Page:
Thursday, November 16 2017
In largely party lines the house passed a bill to overhaul the current tax code. The vote, 227-205, were opposed by all Democrats and 13 Republicans. The Senate is working on a different version of the same bill. No Republicans from the states of California, New Jersey, or New York voted for the bill. These states are also known for high state taxes.
The house bill’s major components include:
– Reduction of the corporate tax rate from 35 percent to 20 percent
– Elimination of several tax breaks and deductions
– Reduction of the number of individual tax brackets
– Lowers federal revenues by about $1.4 trillion over the next 10 years (according to the Joint Committee on Taxation)
The points of contingency among Republicans are the reduction or elimination of SALT (State and Local Tax) and the cap placed on property-tax deductions at $10,000. States, such as New York, New Jersey, and California, among the highest state taxes in the country, would see the least benefit. House democrats blame the federal tax code for legislation passed in those high-tax states.
The bill has been in work by the Republican caucus and committees for the past several months. Lawmakers intend to have a completed bill ready for the President’s signature by Christmas 2017. This passage has became critical following the failed repeal of Obamacare.
The senate is working on its version of a tax reform bill. The key differences include:
– Delay of the corporate tax cut to 2019
– Fully repeals the SALT option
– Repeals the ObamaCare individual mandate.
Among the key issues conservatives have rallied around in opposition Obamacare is the individual mandate. The passage of Obamacare includes a requirement for all citizens to purchase health insurance. This issue was appealed eventually to the US Supreme Court. In the ruling by the Supreme Court it deemed the individual mandate as constitutional. This was based on the court’s opinion that this mandate met the definition of a tax making the individual mandate within legislators’ authority to impose such a tax.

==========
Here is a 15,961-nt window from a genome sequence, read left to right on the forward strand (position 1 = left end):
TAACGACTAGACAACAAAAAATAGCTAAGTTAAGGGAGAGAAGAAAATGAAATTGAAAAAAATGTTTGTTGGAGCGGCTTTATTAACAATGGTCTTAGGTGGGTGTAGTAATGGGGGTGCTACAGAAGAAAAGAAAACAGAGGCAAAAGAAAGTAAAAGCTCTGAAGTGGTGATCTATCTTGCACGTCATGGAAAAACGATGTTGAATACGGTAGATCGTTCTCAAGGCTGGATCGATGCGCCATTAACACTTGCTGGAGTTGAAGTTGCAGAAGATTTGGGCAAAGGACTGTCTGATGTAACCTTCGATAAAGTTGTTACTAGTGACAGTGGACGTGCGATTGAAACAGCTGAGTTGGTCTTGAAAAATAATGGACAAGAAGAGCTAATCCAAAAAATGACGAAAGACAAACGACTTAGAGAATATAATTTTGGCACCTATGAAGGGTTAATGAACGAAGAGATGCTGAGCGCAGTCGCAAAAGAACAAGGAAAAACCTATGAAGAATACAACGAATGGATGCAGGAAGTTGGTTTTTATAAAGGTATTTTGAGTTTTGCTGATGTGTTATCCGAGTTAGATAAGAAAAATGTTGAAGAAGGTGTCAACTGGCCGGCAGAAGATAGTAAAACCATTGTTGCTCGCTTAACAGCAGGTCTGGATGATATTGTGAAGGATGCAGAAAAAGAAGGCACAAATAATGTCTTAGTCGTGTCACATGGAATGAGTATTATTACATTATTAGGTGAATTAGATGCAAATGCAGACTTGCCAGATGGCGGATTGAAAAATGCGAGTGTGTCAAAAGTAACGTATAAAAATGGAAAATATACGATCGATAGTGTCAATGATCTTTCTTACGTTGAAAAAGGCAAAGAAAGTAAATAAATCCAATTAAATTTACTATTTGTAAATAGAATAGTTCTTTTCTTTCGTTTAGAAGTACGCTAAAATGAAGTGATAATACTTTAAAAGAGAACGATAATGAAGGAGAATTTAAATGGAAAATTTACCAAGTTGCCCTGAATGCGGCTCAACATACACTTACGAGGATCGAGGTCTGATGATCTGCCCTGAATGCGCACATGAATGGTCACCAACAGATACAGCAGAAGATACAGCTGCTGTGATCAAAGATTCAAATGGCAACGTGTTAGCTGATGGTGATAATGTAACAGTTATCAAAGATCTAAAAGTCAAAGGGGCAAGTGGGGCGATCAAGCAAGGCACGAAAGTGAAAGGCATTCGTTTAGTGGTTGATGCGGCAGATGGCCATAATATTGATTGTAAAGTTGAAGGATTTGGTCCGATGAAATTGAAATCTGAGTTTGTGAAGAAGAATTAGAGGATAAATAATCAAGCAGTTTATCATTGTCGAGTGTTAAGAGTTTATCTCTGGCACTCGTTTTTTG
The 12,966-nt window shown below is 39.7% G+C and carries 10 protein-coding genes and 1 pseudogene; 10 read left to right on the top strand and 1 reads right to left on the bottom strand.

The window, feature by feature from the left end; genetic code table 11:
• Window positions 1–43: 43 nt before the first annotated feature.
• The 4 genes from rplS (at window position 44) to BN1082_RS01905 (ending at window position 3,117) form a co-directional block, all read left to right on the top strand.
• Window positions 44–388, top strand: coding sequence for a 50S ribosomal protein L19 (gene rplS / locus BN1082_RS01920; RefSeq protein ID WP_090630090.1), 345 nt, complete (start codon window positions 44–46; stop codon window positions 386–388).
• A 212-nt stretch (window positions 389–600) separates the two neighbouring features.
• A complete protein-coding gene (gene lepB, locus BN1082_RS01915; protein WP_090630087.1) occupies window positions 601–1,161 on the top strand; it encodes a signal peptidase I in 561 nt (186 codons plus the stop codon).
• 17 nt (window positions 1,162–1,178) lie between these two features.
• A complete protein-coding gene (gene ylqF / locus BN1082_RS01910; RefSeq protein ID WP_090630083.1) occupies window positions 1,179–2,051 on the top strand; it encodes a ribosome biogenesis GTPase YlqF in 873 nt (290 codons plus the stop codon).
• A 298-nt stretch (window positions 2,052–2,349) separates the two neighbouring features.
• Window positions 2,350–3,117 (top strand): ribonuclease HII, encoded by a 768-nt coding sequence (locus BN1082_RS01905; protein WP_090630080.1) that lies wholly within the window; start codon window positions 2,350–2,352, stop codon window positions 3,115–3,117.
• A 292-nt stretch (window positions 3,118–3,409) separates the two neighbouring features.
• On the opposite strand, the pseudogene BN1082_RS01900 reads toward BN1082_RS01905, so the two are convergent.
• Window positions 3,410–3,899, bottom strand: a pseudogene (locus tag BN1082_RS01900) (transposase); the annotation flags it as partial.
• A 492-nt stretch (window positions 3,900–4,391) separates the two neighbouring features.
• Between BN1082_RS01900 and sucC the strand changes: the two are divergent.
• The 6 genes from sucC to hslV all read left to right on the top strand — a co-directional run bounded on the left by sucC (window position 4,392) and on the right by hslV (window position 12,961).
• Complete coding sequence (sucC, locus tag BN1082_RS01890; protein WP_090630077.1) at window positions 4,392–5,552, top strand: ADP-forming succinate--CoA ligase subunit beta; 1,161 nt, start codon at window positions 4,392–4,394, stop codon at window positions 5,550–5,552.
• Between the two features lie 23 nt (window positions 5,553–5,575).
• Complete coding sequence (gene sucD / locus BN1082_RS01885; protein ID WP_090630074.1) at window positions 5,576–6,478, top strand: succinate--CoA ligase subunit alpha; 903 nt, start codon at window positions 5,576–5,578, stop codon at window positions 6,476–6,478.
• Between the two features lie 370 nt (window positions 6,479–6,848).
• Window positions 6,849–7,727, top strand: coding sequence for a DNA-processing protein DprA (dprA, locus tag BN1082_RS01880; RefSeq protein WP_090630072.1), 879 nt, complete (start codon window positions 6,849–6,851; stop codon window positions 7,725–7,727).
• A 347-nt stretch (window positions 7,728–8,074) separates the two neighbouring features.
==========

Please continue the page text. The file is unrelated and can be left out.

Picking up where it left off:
Critics say with the rising cost of health care, health insurance premiums, and a lack of competitive options, the individual mandate has placed an unnecessary financial burden on many American families, in particular middle-class income earners. Senate Republicans have designed the tax reform funding to come in part by the Obamacare mandates no longer being paid for by the tax payer.
The Senate plan’s to vote on its version of tax reform following the Thanksgiving holiday. If passed, the House and Senate will begin a difficult negotiation to adopt final legislation.